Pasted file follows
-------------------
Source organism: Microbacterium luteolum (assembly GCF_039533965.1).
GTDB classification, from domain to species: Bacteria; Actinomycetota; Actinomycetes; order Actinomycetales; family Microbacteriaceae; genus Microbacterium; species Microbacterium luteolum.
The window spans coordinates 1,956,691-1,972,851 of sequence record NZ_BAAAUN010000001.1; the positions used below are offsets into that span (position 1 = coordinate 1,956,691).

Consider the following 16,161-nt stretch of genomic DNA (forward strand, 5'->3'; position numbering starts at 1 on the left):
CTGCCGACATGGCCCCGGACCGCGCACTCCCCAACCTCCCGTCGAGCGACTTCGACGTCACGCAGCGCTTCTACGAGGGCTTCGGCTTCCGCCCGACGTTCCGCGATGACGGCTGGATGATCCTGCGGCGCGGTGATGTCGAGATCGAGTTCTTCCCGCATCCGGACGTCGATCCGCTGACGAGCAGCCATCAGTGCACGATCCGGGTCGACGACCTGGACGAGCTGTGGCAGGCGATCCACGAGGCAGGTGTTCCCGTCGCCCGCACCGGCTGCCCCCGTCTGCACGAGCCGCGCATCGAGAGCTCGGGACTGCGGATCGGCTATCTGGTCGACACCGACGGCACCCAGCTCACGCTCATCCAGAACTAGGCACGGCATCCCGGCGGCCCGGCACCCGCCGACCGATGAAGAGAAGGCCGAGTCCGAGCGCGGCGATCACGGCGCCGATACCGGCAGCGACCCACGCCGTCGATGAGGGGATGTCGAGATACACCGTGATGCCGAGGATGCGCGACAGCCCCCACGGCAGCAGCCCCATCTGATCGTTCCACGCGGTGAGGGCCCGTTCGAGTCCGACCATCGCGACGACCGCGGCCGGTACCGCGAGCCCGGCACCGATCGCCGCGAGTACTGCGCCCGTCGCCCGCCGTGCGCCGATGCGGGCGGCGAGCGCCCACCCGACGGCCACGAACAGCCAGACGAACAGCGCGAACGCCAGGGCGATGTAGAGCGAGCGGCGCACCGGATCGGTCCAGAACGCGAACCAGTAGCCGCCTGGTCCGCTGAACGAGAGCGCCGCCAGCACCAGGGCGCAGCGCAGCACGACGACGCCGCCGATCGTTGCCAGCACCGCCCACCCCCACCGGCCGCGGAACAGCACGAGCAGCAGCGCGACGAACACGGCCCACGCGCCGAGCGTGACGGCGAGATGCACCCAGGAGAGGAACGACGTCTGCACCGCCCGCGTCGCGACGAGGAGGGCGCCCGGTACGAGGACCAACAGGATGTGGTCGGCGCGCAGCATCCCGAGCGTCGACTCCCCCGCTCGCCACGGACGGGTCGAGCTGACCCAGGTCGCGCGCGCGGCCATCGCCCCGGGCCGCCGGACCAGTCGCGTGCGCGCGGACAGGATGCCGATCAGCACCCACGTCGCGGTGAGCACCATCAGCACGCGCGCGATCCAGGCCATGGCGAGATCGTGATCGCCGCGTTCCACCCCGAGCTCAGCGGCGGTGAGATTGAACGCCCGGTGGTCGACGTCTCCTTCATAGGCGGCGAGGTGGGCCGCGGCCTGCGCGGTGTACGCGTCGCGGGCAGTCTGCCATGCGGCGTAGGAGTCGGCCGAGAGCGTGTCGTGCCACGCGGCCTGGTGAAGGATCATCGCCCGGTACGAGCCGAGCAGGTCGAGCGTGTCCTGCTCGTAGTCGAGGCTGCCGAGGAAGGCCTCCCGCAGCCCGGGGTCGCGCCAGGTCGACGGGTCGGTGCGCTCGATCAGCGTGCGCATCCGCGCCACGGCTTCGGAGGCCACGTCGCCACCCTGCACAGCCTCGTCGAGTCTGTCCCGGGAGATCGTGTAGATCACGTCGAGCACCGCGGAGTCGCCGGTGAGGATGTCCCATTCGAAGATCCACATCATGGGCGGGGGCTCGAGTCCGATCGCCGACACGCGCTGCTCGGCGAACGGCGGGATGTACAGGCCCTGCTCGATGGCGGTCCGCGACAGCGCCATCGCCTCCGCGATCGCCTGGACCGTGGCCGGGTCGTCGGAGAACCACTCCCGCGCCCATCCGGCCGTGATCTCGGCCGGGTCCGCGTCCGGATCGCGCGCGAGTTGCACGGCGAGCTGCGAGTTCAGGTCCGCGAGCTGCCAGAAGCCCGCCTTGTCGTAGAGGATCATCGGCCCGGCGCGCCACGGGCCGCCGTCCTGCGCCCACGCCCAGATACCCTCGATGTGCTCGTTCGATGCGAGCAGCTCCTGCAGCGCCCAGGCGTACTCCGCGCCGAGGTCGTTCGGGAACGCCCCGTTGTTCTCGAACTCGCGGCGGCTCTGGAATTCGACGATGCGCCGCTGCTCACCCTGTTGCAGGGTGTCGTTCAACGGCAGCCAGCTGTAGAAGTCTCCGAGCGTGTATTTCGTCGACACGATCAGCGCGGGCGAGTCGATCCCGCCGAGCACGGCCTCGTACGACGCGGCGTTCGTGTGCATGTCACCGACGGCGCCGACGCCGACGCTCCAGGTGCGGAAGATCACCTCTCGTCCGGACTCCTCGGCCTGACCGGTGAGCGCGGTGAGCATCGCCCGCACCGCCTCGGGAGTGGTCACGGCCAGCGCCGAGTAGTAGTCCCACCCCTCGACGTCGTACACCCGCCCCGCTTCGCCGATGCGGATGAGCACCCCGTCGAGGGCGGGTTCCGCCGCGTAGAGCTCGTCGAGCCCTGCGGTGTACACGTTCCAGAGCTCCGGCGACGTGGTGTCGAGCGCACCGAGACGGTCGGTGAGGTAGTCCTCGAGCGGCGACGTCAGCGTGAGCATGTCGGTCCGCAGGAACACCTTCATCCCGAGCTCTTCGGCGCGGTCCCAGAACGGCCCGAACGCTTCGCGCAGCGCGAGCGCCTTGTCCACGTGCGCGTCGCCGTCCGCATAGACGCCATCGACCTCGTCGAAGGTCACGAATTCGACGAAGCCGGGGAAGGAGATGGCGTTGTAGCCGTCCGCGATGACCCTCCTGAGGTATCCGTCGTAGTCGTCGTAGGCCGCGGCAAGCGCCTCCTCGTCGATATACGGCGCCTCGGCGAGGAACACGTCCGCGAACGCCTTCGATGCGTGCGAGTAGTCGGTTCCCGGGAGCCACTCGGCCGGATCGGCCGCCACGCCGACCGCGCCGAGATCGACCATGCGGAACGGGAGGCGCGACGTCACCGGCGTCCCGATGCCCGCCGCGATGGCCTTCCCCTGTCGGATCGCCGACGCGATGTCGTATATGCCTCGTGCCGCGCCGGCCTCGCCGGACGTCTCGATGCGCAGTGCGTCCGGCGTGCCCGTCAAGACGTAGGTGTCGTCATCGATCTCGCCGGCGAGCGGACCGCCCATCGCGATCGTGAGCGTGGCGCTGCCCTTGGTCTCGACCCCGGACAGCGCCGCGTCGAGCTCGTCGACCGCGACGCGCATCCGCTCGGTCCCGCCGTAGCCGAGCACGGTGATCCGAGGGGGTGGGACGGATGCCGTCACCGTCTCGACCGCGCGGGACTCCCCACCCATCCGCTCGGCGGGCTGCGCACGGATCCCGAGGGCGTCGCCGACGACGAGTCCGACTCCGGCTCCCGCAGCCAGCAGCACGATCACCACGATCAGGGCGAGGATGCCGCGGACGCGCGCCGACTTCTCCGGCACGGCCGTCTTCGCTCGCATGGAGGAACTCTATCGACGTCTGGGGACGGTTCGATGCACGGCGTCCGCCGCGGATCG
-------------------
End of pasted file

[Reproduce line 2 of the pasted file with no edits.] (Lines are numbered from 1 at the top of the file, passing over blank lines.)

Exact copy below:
GTDB classification, from domain to species: Bacteria; Actinomycetota; Actinomycetes; order Actinomycetales; family Microbacteriaceae; genus Microbacterium; species Microbacterium luteolum.